alone in a study of 1,389 women with hormone receptor–positive, ERBB2-negative, axillary node–negative breast cancer.
“The 21-gene recurrence score (RS) assay provides prognostic information for distant recurrence in hormone-receptor–positive, ERBB2-negative early breast cancer that is independent of clinicopathologic features and is also predictive of chemotherapy benefit when the RS is high,” wrote, of Montefiore Medical Center, New York, and his colleagues. However, little is known about how this risk score applies to women with hormone receptor–positive, ERBB2-negative, axillary node–negative breast cancer, they said.
In thepublished in , they identified 1,389 women with a recurrence score of 26-100 (the definition of a high recurrence risk). The average age of the patients was 56 years, and 71% were postmenopausal.
In addition to receiving endocrine therapy, the women were randomized to no chemotherapy (89 patients) or one of several chemotherapy regimens including docetaxel/cyclophosphamide (589 patients), anthracycline without a taxane (334 patients), an anthracycline and taxane (244 patients), cyclophosphamide/methotrexate/5-fluorouracil (52 patients), and other regimens (81 patients). Among those treated with chemotherapy, overall survival (OS) at 5 years was 96% and estimated rates of freedom from recurrence of breast cancer at a distant site, and from a distant and/or local regional site, at 5 years were 93% and 91%, respectively. At 5 years, the estimated rate of invasive disease–free survival (IDFS) was 88%.
When broken down by chemotherapy regimen, 5-year rates of freedom from recurrence of breast cancer at a distant site ranged from 92.3% to 95.5%, except for 88.5% for the cyclophosphamide/methotrexate/5-fluorouracil (CMF) group; the rate was 92.6% for patients in the no-chemotherapy group.
The 5-year rates of IDFS ranged from 84% to 91.3% in the chemotherapy groups, compared with 79.7% in the no-chemotherapy group.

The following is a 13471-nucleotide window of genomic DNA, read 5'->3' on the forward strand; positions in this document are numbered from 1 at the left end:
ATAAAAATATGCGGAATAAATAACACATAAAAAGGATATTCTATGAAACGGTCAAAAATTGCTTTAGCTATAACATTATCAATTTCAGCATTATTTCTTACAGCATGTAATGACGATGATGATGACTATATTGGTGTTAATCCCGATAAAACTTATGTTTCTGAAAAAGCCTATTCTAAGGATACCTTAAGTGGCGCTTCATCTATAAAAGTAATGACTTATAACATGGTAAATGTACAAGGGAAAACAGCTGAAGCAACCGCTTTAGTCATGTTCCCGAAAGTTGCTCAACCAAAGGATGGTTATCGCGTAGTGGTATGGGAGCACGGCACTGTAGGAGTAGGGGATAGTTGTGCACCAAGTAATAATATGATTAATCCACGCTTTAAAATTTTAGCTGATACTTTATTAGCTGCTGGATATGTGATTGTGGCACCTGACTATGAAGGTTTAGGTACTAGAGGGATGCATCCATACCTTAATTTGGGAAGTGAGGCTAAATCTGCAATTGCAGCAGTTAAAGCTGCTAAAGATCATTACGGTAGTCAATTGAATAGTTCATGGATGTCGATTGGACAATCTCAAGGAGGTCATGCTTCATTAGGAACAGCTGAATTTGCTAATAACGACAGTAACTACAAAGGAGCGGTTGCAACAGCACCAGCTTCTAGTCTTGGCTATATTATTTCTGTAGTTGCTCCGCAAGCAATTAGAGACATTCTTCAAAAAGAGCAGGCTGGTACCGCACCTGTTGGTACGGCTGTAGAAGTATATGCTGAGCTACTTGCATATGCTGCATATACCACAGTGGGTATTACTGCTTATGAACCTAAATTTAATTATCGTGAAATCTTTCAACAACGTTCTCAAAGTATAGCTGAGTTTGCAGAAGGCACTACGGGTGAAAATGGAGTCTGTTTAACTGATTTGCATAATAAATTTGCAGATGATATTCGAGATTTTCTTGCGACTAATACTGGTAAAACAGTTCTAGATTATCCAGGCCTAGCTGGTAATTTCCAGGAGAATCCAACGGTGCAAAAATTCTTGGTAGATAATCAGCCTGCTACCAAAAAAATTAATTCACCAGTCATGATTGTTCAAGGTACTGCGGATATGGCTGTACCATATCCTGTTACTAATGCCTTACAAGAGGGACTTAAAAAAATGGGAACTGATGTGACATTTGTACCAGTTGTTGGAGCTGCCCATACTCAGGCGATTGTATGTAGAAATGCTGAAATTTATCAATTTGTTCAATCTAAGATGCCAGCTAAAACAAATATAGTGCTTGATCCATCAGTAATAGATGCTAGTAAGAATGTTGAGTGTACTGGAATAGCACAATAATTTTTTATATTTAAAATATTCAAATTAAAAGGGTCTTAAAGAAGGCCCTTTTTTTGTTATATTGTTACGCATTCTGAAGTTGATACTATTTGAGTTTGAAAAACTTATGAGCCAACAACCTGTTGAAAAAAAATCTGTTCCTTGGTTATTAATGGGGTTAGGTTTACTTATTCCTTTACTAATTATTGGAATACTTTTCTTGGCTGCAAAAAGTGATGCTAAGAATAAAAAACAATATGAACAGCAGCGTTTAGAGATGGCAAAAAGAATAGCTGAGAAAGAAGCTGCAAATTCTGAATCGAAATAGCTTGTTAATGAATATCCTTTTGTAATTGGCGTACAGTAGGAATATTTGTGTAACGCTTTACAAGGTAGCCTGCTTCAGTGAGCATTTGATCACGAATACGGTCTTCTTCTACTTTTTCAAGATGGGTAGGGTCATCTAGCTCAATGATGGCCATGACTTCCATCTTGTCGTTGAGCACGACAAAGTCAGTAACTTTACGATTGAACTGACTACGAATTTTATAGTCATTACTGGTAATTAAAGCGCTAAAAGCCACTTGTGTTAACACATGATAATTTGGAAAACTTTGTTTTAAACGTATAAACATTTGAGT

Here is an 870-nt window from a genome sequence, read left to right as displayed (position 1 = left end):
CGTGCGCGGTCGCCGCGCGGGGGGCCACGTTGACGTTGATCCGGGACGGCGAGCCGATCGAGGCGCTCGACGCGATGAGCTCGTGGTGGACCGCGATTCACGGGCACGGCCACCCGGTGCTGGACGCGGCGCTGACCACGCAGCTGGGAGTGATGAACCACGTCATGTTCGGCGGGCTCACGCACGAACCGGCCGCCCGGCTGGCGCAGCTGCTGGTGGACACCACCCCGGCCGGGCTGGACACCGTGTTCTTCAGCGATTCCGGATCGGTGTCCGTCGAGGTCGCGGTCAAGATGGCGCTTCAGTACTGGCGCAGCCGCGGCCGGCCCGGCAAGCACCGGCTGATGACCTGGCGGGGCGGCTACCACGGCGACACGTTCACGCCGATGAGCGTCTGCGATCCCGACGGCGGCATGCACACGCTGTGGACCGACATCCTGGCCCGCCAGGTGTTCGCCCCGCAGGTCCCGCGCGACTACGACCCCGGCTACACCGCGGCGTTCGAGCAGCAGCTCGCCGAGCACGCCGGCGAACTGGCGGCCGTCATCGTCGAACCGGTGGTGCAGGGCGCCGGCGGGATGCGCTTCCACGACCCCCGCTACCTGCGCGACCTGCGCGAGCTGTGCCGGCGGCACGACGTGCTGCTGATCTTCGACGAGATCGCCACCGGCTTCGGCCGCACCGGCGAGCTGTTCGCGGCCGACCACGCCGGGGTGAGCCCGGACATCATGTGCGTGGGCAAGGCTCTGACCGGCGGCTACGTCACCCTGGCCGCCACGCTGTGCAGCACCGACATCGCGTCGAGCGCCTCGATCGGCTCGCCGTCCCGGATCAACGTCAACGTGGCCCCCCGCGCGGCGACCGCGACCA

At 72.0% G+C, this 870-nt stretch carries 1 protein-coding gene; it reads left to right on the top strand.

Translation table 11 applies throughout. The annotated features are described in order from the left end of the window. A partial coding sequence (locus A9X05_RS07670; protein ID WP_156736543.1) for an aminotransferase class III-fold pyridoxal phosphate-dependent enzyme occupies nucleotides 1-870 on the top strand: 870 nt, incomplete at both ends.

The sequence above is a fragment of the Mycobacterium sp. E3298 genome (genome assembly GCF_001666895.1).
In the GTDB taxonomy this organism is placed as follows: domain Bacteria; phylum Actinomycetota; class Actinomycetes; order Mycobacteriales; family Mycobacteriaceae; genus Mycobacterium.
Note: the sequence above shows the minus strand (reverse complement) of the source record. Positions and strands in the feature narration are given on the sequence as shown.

The expected rates of distant recurrence in the overall patient population if treated with endocrine therapy alone was 78.8% at 5 years and 65.4% at 9 years, the researchers said. Rates among the patients with an RS of 26-30 if treated with endocrine therapy alone were 89.6% at 5 years and 80.6% at 9 years; rates for those with an RS of 31-100 were 70.7% and 54% for 5 and 9 years, respectively.
The study findings were limited by several factors including a lack of randomization to endocrine therapy alone and the relatively short follow-up period, the researchers noted. However, strengths include the large sample size and high rate of compliance with chemotherapy.
The results support data from previous studies and “add to the evidence base supporting the use of the 21-gene RS assay to guide the use of adjuvant chemotherapy in patients with hormone receptor–positive, ERBB2-negative, axillary node–negative breast cancer,” they concluded.
The study was supported in part by the National Cancer Institute, the Canadian Cancer Society Research Institute, the Breast Cancer Research Foundation, the Komen Foundation, and the Breast Cancer Research Stamp issued by the United States Postal Service. Dr. Sparano disclosed grants from the National Cancer Institute. Of the remaining authors, several disclosed receiving personal or speaker fees from the assay manufacturer, Genomic Health; one author received funding from the company during the study.
SOURCE: Sparano J et al. JAMA Oncol. 2019 Sep 30. .